By Michael T. Fraser, Esq., Associate, Saxon, Gilmore, Carraway & Gibbons, P.A.
The Federal Financial Institutions Examination Council (“FFIEC”), which comprises the Office of the Comptroller of the Currency, the Board of Governors of the Federal Reserve System, the Federal Deposit Insurance Corporation, the National Credit Union Administration, the Consumer Financial Protection Bureau, and the State Liaison Committee, recently released its Social Media: Consumer Compliance Risk Management Guidance (the “Guidance”). The Guidance operates as a guide for financial institutions and their employees on using social media, in both personal and business settings. The Guidance, which was immediately effective, does not change existing requirements imposed on financial institutions; rather it is intended to serve as “a guide to help financial institutions understand the applicability of existing requirements and supervisory expectations associated with the use of social media.”
The Guidance defines social media as “a form of interactive online communication in which users can generate and share content through text, images, audio, and/or video.” According to the Guidance, it is the interactive nature of social media that distinguishes it from “other online media.” Because certain activities of financial institutions, or the products they offer, might not have kept pace with changes in the marketplace related to the explosion of social media, the Guidance suggests that all financial institutions have a risk management program that allows the institutions to “identify, measure, monitor, and control the risks related to social media.” The FFIEC recognizes that due to the highly factual and individualized nature of social media, as well as the differing sizes and complexities of the various financial institutions themselves, the risk management plan should be individually tailored to the specific institution’s needs.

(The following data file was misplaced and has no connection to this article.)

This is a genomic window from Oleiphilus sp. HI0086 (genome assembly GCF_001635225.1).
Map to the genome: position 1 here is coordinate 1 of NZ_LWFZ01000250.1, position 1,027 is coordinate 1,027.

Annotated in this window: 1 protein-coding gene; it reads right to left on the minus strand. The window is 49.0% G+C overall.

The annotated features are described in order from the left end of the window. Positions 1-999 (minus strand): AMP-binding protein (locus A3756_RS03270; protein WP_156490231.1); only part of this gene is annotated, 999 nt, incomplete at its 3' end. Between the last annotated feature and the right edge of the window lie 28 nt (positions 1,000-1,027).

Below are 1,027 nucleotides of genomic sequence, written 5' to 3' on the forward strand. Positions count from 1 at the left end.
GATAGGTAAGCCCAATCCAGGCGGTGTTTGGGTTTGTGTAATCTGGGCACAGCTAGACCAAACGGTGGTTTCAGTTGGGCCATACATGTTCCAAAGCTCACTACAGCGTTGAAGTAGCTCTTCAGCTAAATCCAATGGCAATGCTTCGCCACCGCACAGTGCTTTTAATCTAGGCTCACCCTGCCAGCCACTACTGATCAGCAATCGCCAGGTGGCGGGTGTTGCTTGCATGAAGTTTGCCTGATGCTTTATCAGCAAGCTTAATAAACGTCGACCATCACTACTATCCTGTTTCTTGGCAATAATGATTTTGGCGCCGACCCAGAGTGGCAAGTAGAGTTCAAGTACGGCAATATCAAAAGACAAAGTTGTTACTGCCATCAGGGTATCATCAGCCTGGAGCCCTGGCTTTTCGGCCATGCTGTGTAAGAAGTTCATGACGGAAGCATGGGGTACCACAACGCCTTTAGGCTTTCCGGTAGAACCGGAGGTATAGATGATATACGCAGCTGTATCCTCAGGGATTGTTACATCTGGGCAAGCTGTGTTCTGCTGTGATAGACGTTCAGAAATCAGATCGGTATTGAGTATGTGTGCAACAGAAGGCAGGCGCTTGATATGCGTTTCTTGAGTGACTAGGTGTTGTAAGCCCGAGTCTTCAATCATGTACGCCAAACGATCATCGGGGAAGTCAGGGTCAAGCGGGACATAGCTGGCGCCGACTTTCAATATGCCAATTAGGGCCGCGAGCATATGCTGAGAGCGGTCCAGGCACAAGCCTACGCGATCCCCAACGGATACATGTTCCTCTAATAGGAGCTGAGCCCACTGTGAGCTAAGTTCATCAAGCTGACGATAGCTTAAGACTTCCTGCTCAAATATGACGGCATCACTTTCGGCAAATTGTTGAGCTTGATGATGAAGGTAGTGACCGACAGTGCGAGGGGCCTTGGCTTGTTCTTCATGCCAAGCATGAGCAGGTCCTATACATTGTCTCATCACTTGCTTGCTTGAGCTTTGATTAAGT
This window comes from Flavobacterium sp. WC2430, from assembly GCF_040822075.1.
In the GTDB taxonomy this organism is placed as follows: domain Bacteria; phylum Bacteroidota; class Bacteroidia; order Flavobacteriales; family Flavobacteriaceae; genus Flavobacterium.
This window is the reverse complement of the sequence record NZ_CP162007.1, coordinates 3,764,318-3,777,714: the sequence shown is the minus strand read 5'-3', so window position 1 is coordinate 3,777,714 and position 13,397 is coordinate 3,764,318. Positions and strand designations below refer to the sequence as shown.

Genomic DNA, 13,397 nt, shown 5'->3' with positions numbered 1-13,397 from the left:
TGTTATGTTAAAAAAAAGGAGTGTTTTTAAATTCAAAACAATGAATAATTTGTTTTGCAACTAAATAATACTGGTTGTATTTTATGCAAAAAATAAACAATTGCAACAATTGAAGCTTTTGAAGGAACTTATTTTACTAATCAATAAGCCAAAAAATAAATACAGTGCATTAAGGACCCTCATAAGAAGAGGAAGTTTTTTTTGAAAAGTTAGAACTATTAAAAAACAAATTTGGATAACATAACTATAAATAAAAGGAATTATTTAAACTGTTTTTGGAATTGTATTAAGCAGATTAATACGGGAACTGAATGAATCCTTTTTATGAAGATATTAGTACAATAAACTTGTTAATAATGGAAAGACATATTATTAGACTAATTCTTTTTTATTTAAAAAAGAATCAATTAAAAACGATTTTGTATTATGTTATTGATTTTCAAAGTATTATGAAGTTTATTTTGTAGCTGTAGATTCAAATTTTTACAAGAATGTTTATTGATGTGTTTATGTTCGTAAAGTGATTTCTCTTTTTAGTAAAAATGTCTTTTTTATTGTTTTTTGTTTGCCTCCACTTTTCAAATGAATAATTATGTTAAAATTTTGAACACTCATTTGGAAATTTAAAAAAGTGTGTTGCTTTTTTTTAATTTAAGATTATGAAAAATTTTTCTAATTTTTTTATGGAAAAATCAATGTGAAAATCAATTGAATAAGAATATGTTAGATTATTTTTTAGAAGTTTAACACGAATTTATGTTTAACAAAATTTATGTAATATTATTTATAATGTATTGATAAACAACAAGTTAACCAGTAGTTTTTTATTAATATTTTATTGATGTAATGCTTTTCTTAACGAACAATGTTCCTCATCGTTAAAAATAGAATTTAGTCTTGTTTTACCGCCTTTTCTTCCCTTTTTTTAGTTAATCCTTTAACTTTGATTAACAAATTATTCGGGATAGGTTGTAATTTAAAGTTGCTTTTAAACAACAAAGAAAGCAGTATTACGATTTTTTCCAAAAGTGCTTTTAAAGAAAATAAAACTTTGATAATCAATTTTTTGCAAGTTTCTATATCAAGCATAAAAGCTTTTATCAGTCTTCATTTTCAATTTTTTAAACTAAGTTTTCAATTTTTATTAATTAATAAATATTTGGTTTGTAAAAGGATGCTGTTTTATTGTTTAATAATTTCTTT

Potential issues discussed in the Guidance that involve social media include possible violations (inadvertent or otherwise) of the Truth in Savings Act, the Fair Debt Collection Practices Act, the Equal Credit Opportunity Act, and the Fair Housing Act, among many others. For example, the Guidance cautions creditors against improperly requesting, collecting, or using certain information from applicants, such as inquiring into an individual’s race, gender, religion, or national origin, via social media, even though such information is generally available in various forms of recognized social media platforms. Additionally, if the financial institution engages in residential mortgage lending and has a Facebook presence, then the Equal Housing Opportunity logo must be displayed on its Facebook page. And, of course, all products advertised via social media must comply with the Truth in Lending Act and Regulation Z, 12 C.F.R. pts. 226 and 1026.
The Guidance lists many potential hazards facing financial institutions and social media accounts. Because the Guidance was only intended, as the name suggests, to serve as a guide to financial institutions, its list of potential issues is only illustrative, not exhaustive. Indeed, as the Guidance states, it “is intended to help financial institutions understand and successfully manage the risks associated with use of social media.” Although social media is an accepted tool to generate new business opportunities and to aid in interacting with customers, as with any other product channel, it is up to the individual financial institutions to properly create and administer effective “risk management programs [that] provide appropriate oversight and control to address the risk areas discussed within [the] Guidance.”
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